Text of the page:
One proposed solution to this problem is illustrated in commonly assigned U.S. Pat. No. 5,366,305. Here, the top portions of the printer carriage bushings (when the carriage is in the horizontal operating orientation and the printing component is facing vertically downward) include respective pairs of circumferentially spaced planar surfaces that, under the force of gravity, rest on the guide rail and provide two spaced lines of contact. Both surfaces are arranged at 45 degrees relative to a horizontal plane extending through the guide rail axis. The carriage is also provided with an anti-rotation roller that rides on a flat surface. Such an arrangement provides two spaced lines of contact with the guide rail and prevents the movement in the Y and Z-directions associated with circular bushings.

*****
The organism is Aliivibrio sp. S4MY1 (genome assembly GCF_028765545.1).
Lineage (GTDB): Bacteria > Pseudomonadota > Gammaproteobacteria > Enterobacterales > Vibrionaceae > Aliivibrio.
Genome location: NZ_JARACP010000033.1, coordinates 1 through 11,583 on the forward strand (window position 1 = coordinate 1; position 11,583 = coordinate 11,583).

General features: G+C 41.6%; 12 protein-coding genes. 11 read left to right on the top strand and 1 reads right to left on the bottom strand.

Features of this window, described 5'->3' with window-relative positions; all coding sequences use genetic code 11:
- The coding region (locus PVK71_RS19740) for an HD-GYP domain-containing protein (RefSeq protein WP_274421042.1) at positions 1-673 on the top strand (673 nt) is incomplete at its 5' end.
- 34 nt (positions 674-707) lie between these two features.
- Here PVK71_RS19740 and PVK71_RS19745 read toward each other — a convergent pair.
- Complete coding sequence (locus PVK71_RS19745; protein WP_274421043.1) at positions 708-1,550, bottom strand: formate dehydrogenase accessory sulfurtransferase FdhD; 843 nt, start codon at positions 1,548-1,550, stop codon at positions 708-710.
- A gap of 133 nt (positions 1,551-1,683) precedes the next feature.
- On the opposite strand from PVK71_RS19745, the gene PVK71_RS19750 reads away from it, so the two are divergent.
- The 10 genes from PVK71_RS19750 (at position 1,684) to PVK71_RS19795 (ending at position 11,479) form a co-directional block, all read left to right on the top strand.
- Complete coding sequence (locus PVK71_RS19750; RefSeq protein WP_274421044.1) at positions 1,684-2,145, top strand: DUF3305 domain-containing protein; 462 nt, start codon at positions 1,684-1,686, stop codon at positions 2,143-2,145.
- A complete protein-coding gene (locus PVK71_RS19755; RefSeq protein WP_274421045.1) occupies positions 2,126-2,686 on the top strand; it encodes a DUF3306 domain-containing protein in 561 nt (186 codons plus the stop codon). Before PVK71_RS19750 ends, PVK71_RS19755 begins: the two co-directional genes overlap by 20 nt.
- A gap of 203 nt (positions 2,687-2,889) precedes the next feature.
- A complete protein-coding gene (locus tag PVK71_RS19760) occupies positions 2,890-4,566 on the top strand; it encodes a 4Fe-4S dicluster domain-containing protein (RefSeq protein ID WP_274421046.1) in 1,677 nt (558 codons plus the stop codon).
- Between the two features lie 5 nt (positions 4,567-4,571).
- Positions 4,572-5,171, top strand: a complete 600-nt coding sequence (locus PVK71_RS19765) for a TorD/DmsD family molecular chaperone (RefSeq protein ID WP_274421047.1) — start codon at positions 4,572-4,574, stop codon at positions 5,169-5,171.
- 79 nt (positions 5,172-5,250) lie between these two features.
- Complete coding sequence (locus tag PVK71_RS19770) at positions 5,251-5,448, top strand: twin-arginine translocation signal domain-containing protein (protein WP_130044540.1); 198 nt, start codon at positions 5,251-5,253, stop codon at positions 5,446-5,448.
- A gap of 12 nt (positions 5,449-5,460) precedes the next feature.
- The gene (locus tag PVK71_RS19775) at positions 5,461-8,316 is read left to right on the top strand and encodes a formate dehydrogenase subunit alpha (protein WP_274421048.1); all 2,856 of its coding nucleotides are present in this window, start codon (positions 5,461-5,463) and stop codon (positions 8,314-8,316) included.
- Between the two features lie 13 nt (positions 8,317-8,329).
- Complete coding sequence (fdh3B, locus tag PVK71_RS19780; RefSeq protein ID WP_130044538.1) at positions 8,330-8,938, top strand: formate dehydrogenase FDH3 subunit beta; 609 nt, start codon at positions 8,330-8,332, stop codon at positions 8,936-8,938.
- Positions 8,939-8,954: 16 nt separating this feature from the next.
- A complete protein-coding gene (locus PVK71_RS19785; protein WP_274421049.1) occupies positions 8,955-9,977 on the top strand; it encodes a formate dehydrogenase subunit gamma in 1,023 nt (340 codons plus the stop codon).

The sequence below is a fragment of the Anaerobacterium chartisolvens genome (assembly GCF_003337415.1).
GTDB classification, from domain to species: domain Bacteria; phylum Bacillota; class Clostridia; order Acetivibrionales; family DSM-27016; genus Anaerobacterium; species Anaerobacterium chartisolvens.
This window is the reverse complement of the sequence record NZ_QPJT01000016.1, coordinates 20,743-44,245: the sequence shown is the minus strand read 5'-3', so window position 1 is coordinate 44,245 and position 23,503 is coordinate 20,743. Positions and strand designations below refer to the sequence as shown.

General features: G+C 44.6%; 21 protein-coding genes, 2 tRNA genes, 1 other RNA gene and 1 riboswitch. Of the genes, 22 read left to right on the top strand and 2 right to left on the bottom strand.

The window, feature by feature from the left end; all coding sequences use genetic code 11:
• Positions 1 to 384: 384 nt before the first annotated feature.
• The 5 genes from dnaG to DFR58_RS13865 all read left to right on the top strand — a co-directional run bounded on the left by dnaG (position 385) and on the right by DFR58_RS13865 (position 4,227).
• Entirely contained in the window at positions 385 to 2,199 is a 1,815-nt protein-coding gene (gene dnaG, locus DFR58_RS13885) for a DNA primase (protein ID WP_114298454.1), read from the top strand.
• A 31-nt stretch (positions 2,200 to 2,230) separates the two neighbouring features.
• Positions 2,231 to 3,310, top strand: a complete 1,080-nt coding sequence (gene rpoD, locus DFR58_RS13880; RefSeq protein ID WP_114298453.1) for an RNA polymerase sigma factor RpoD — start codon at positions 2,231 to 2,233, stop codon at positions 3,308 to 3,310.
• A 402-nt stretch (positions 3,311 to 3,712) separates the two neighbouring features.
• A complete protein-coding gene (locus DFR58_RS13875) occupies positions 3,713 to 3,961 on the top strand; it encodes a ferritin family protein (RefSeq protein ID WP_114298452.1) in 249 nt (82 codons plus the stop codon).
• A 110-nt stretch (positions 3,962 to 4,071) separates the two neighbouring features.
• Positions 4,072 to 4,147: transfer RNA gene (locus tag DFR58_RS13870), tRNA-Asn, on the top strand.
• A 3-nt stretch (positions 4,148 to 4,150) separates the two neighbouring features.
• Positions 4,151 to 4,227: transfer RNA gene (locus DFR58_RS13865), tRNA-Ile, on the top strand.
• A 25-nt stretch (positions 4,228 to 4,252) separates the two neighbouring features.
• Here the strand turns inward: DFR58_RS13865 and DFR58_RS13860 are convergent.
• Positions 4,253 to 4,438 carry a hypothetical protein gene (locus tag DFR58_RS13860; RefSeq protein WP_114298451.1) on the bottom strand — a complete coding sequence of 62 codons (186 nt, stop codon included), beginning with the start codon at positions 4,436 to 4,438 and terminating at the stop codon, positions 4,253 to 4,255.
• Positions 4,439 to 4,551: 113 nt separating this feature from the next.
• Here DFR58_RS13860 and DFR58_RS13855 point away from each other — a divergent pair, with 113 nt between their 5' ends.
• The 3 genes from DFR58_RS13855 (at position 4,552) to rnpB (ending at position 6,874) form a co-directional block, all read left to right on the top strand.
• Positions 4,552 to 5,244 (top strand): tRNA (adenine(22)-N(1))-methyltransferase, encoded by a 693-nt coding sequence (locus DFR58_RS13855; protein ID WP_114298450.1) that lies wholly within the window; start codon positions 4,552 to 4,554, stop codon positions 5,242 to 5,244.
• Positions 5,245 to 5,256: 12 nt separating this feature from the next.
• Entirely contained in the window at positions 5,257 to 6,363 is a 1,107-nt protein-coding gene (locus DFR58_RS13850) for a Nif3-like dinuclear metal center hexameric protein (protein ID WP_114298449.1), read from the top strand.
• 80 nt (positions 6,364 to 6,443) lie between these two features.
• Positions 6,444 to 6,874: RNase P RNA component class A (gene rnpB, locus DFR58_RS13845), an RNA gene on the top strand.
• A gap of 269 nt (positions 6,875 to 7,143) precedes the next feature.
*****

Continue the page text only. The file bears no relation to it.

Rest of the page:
Although the printer carriage disclosed in U.S. Pat. No. 5,366,305 is an improvement over those including circular bushings, the inventors herein have determined that such a system is inadequate in those instances where it is desirable to rotate the carriage about the θX axis to print in a direction other that vertically downward. For example, it may be desirable to rotate the printer carriage 90 degrees and mount the printer carriage such that the printing component is facing horizontally to print on the vertically extending side of a box. The planar portions of the bushings will not be on top when the carriage is rotated in this manner. The planar portions will be on one side of the guide rail. The guide rail will be in contact with the bushings at a point on one of the planar surfaces, which is arranged at 45 degrees, and with a vertically facing point on the bushing circular portion as gravity forces the bushings down against the guide rail. There will not be any constraint on the side of the bushings opposite the planar surfaces that are in contact with the guide rail. This leaves the printer carriage free to move in the Y-direction, thereby resulting in the aforementioned problems associated with movement in directions other than the X-direction.